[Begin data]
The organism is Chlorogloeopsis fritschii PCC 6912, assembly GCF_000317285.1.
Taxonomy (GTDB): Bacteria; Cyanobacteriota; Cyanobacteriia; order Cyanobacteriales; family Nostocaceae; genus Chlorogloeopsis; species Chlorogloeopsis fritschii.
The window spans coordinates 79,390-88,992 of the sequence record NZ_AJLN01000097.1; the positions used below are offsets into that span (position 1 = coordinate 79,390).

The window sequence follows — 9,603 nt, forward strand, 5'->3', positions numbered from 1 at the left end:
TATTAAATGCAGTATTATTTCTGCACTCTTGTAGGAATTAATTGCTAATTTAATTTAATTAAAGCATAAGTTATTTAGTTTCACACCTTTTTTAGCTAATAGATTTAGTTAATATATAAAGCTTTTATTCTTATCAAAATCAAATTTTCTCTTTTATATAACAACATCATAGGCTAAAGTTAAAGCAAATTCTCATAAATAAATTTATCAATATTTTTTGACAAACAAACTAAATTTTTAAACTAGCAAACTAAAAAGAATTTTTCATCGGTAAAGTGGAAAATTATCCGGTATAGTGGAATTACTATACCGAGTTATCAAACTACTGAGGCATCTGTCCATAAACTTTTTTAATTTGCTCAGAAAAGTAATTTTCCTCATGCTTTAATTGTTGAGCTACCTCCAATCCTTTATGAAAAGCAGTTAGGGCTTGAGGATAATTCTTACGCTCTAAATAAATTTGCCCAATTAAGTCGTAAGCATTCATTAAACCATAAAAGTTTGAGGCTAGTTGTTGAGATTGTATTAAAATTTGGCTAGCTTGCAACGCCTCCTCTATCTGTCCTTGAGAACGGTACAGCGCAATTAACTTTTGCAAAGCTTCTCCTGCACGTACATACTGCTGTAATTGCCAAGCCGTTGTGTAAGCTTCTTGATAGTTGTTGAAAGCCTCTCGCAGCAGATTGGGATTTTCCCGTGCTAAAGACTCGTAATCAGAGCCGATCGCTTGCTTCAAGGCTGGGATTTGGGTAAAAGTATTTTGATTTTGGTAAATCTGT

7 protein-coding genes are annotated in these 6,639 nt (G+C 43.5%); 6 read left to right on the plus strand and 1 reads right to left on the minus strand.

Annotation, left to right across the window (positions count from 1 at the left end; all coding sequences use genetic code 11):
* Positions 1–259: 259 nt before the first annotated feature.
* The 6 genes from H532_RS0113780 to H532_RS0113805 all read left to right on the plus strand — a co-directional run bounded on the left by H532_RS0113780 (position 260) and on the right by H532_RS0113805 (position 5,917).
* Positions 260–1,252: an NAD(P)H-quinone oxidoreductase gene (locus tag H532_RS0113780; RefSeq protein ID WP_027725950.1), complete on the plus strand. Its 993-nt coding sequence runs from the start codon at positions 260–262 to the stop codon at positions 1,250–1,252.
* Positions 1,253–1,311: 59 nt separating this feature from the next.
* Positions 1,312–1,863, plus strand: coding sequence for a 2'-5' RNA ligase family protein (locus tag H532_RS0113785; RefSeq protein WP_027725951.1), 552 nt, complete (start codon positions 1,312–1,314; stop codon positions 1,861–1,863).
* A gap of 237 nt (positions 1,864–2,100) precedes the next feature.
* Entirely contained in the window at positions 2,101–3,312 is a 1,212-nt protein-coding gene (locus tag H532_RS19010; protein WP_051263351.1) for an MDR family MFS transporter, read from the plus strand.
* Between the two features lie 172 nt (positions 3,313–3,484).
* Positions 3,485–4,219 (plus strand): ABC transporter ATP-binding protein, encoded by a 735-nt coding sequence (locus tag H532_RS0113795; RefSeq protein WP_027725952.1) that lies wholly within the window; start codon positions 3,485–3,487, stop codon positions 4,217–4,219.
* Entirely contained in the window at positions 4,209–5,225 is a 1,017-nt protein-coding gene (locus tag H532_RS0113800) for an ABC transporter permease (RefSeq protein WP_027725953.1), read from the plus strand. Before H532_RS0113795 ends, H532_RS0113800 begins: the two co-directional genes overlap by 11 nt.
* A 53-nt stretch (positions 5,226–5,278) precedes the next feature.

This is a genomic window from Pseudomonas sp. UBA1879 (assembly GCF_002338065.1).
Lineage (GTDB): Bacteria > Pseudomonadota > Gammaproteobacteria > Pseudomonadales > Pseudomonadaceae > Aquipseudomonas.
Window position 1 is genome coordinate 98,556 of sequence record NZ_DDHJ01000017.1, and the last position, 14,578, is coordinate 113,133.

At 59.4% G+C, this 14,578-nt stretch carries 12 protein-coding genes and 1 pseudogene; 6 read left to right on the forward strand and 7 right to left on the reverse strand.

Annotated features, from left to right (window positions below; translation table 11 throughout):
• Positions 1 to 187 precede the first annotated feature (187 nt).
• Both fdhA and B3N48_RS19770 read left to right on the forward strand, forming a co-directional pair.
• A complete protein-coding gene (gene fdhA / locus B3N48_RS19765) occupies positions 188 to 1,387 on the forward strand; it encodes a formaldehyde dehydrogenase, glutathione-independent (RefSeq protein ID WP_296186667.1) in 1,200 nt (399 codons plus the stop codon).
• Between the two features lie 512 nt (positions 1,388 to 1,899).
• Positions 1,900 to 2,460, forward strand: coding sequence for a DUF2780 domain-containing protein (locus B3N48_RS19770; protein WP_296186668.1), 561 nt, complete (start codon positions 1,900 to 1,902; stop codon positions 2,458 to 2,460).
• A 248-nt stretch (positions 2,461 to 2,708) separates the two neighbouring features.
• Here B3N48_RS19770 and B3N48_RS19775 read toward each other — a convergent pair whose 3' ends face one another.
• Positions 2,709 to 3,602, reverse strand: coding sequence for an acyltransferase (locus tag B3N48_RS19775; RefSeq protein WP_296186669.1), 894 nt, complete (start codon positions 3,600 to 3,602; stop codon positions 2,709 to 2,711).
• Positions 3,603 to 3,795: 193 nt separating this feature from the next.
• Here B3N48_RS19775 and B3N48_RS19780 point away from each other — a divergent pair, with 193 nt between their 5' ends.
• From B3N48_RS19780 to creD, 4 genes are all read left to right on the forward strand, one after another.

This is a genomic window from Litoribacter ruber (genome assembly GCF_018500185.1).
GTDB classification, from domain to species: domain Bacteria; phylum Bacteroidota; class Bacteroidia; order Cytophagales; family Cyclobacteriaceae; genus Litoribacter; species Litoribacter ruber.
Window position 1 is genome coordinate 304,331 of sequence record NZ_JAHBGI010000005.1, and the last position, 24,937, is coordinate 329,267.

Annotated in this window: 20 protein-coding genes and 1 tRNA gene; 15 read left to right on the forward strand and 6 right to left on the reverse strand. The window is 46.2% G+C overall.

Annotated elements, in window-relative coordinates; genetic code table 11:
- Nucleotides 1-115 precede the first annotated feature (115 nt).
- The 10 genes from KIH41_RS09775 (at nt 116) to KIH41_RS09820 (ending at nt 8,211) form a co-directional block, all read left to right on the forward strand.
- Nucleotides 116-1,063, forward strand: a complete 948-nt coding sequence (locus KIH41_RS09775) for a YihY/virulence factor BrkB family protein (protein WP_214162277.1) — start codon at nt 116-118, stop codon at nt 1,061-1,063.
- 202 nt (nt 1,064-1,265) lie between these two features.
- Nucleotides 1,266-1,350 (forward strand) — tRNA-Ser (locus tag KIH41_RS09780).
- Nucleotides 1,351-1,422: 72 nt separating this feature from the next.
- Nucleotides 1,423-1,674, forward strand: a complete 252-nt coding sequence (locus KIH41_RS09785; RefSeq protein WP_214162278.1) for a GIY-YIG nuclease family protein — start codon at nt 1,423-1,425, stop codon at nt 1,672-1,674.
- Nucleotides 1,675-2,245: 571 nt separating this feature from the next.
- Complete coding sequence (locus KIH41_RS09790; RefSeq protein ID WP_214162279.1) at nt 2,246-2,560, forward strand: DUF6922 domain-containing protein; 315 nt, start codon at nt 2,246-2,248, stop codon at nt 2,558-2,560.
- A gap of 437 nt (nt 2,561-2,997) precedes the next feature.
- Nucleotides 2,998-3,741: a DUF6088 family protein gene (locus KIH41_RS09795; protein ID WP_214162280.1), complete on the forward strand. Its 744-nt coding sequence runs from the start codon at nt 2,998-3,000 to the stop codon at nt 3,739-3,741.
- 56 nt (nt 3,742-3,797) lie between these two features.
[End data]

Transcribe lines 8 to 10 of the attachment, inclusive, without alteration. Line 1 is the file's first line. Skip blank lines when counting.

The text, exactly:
* Positions 1–259: 259 nt before the first annotated feature.
* The 6 genes from H532_RS0113780 to H532_RS0113805 all read left to right on the plus strand — a co-directional run bounded on the left by H532_RS0113780 (position 260) and on the right by H532_RS0113805 (position 5,917).
* Positions 260–1,252: an NAD(P)H-quinone oxidoreductase gene (locus tag H532_RS0113780; RefSeq protein ID WP_027725950.1), complete on the plus strand. Its 993-nt coding sequence runs from the start codon at positions 260–262 to the stop codon at positions 1,250–1,252.